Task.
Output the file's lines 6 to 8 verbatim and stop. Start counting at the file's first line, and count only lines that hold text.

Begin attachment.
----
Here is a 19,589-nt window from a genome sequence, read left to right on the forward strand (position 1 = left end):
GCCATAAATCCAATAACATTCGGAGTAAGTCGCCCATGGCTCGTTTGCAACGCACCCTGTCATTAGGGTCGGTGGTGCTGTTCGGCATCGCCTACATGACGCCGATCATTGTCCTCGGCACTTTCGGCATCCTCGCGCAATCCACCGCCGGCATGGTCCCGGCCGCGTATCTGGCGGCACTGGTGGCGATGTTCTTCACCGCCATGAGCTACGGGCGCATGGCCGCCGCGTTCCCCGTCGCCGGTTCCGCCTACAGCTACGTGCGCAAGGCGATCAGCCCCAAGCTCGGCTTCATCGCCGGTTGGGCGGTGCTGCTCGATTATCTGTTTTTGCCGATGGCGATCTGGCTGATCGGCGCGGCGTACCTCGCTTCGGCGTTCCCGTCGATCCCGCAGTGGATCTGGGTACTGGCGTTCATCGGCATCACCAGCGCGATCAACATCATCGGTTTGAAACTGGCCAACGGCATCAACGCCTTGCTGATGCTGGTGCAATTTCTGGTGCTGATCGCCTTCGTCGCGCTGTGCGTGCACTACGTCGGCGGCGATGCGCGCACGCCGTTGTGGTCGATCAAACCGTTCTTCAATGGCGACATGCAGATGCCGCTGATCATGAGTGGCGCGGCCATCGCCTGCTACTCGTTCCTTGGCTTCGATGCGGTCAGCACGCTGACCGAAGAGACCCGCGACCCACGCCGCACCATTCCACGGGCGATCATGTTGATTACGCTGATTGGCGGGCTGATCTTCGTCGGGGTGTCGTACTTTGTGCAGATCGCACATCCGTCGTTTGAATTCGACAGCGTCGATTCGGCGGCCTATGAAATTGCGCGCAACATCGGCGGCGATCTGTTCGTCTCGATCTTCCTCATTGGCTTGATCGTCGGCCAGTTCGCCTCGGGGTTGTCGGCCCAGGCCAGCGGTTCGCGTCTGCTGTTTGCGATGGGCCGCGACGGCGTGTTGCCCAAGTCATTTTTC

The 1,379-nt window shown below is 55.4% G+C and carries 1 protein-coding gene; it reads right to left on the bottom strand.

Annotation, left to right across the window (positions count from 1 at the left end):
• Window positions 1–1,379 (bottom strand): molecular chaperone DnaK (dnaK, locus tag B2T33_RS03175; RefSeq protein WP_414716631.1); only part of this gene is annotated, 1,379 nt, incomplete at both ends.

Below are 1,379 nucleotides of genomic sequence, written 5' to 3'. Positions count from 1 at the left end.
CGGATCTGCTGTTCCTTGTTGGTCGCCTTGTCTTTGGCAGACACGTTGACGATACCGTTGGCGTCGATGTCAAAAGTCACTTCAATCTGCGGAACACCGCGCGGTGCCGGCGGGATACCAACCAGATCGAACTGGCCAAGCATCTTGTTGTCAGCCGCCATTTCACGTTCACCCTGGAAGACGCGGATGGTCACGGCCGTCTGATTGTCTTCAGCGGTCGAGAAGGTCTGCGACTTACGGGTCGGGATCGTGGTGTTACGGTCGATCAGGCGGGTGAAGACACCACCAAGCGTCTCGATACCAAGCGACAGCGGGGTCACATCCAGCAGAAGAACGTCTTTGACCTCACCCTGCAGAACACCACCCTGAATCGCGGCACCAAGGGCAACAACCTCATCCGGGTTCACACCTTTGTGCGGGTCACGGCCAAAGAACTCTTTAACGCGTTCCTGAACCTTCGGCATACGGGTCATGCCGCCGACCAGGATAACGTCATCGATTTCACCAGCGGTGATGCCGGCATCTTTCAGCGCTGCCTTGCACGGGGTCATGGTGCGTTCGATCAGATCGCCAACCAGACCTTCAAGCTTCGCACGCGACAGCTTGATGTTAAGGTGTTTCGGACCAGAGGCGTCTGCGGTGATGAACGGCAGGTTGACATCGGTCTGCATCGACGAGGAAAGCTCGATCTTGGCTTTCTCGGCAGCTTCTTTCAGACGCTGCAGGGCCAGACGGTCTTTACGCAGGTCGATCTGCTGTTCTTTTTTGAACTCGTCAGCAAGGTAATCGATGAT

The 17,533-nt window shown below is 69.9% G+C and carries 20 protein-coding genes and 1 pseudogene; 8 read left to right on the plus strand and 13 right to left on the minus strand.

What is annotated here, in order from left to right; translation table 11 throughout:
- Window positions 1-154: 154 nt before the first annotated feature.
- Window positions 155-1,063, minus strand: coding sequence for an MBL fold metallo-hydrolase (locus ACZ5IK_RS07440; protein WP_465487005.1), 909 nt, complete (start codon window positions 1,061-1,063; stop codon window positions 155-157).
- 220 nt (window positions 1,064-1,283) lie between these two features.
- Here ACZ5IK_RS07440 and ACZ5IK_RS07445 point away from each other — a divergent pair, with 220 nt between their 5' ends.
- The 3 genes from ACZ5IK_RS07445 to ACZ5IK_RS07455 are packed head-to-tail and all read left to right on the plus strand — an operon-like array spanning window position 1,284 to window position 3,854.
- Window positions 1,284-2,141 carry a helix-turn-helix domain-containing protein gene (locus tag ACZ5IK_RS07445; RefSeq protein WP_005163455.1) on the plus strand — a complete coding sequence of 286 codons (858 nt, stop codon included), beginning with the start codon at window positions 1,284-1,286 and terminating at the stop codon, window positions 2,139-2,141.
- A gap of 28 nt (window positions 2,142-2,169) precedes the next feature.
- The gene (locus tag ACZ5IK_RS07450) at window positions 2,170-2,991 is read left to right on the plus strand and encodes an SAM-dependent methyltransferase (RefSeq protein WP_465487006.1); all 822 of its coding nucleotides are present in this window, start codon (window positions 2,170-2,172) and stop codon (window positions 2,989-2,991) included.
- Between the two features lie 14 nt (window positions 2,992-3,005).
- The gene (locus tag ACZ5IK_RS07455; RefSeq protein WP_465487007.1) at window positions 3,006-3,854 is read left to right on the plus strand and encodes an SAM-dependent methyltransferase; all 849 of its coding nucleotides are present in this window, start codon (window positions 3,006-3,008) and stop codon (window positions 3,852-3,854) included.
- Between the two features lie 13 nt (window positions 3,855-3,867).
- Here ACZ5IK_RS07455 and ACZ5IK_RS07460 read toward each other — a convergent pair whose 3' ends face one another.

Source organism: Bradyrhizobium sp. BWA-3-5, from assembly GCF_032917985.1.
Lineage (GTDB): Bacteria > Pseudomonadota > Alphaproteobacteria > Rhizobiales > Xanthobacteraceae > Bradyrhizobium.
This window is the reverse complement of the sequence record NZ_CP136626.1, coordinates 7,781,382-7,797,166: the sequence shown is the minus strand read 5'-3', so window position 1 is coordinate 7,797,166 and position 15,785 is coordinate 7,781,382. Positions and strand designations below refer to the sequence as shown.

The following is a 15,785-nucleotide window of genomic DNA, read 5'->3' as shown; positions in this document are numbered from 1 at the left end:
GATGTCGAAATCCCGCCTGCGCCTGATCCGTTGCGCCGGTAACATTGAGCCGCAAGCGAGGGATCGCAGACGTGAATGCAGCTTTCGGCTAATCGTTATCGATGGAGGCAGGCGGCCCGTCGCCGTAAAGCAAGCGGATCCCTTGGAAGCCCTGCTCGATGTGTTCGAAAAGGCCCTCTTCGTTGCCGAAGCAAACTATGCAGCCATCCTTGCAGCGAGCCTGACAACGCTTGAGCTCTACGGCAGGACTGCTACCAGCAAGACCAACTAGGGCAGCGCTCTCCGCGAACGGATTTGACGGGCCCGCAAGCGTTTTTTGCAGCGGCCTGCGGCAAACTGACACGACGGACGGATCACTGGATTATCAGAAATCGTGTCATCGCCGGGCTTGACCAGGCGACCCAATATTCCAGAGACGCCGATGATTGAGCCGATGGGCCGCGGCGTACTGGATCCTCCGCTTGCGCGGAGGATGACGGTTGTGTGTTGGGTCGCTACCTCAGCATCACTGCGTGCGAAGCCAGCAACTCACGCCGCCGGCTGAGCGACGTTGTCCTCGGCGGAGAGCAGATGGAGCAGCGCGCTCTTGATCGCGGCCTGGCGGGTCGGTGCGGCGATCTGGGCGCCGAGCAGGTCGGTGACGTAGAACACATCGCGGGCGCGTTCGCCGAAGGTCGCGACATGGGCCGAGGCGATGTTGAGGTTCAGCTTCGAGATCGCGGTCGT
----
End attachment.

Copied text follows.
Below are 1,379 nucleotides of genomic sequence, written 5' to 3'. Positions count from 1 at the left end.
CGGATCTGCTGTTCCTTGTTGGTCGCCTTGTCTTTGGCAGACACGTTGACGATACCGTTGGCGTCGATGTCAAAAGTCACTTCAATCTGCGGAACACCGCGCGGTGCCGGCGGGATACCAACCAGATCGAACTGGCCAAGCATCTTGTTGTCAGCCGCCATTTCACGTTCACCCTGGAAGACGCGGATGGTCACGGCCGTCTGATTGTCTTCAGCGGTCGAGAAGGTCTGCGACTTACGGGTCGGGATCGTGGTGTTACGGTCGATCAGGCGGGTGAAGACACCACCAAGCGTCTCGATACCAAGCGACAGCGGGGTCACATCCAGCAGAAGAACGTCTTTGACCTCACCCTGCAGAACACCACCCTGAATCGCGGCACCAAGGGCAACAACCTCATCCGGGTTCACACCTTTGTGCGGGTCACGGCCAAAGAACTCTTTAACGCGTTCCTGAACCTTCGGCATACGGGTCATGCCGCCGACCAGGATAACGTCATCGATTTCACCAGCGGTGATGCCGGCATCTTTCAGCGCTGCCTTGCACGGGGTCATGGTGCGTTCGATCAGATCGCCAACCAGACCTTCAAGCTTCGCACGCGACAGCTTGATGTTAAGGTGTTTCGGACCAGAGGCGTCTGCGGTGATGAACGGCAGGTTGACATCGGTCTGCATCGACGAGGAAAGCTCGATCTTGGCTTTCTCGGCAGCTTCTTTCAGACGCTGCAGGGCCAGACGGTCTTTACGCAGGTCGATCTGCTGTTCTTTTTTGAACTCGTCAGCAAGGTAATCGATGAT

The 17,533-nt window shown below is 69.9% G+C and carries 20 protein-coding genes and 1 pseudogene; 8 read left to right on the plus strand and 13 right to left on the minus strand.